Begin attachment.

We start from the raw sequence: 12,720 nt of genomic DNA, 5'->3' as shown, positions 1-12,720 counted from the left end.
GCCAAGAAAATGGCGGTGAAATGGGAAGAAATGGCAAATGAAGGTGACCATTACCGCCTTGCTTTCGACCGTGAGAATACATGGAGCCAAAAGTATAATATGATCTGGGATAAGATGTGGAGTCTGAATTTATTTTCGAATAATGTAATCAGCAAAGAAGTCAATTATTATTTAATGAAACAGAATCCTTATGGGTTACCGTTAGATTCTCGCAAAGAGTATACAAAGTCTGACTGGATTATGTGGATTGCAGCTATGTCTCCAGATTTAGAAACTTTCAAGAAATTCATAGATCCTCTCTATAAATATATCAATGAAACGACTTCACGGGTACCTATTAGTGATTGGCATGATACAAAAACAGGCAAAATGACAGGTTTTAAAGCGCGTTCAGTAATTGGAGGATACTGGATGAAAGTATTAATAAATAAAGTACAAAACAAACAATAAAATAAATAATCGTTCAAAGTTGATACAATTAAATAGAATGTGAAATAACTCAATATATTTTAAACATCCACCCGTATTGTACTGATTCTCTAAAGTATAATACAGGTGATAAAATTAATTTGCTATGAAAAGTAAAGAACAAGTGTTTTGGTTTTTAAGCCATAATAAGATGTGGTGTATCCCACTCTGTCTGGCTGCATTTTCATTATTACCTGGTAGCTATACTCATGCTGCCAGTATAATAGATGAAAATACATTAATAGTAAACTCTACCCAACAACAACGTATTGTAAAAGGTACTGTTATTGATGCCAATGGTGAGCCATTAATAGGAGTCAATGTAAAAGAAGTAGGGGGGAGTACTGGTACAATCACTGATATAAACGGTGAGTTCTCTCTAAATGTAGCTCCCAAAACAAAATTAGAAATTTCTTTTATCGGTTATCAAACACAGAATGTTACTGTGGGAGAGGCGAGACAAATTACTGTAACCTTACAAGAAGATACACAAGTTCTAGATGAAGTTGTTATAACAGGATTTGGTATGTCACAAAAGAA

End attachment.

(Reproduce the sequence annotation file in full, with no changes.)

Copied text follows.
We start from the raw sequence: 12,720 nt of genomic DNA, 5'->3' as shown, positions 1-12,720 counted from the left end.
GCCAAGAAAATGGCGGTGAAATGGGAAGAAATGGCAAATGAAGGTGACCATTACCGCCTTGCTTTCGACCGTGAGAATACATGGAGCCAAAAGTATAATATGATCTGGGATAAGATGTGGAGTCTGAATTTATTTTCGAATAATGTAATCAGCAAAGAAGTCAATTATTATTTAATGAAACAGAATCCTTATGGGTTACCGTTAGATTCTCGCAAAGAGTATACAAAGTCTGACTGGATTATGTGGATTGCAGCTATGTCTCCAGATTTAGAAACTTTCAAGAAATTCATAGATCCTCTCTATAAATATATCAATGAAACGACTTCACGGGTACCTATTAGTGATTGGCATGATACAAAAACAGGCAAAATGACAGGTTTTAAAGCGCGTTCAGTAATTGGAGGATACTGGATGAAAGTATTAATAAATAAAGTACAAAACAAACAATAAAATAAATAATCGTTCAAAGTTGATACAATTAAATAGAATGTGAAATAACTCAATATATTTTAAACATCCACCCGTATTGTACTGATTCTCTAAAGTATAATACAGGTGATAAAATTAATTTGCTATGAAAAGTAAAGAACAAGTGTTTTGGTTTTTAAGCCATAATAAGATGTGGTGTATCCCACTCTGTCTGGCTGCATTTTCATTATTACCTGGTAGCTATACTCATGCTGCCAGTATAATAGATGAAAATACATTAATAGTAAACTCTACCCAACAACAACGTATTGTAAAAGGTACTGTTATTGATGCCAATGGTGAGCCATTAATAGGAGTCAATGTAAAAGAAGTAGGGGGGAGTACTGGTACAATCACTGATATAAACGGTGAGTTCTCTCTAAATGTAGCTCCCAAAACAAAATTAGAAATTTCTTTTATCGGTTATCAAACACAGAATGTTACTGTGGGAGAGGCGAGACAAATTACTGTAACCTTACAAGAAGATACACAAGTTCTAGATGAAGTTGTTATAACAGGATTTGGTATGTCACAAAAGAA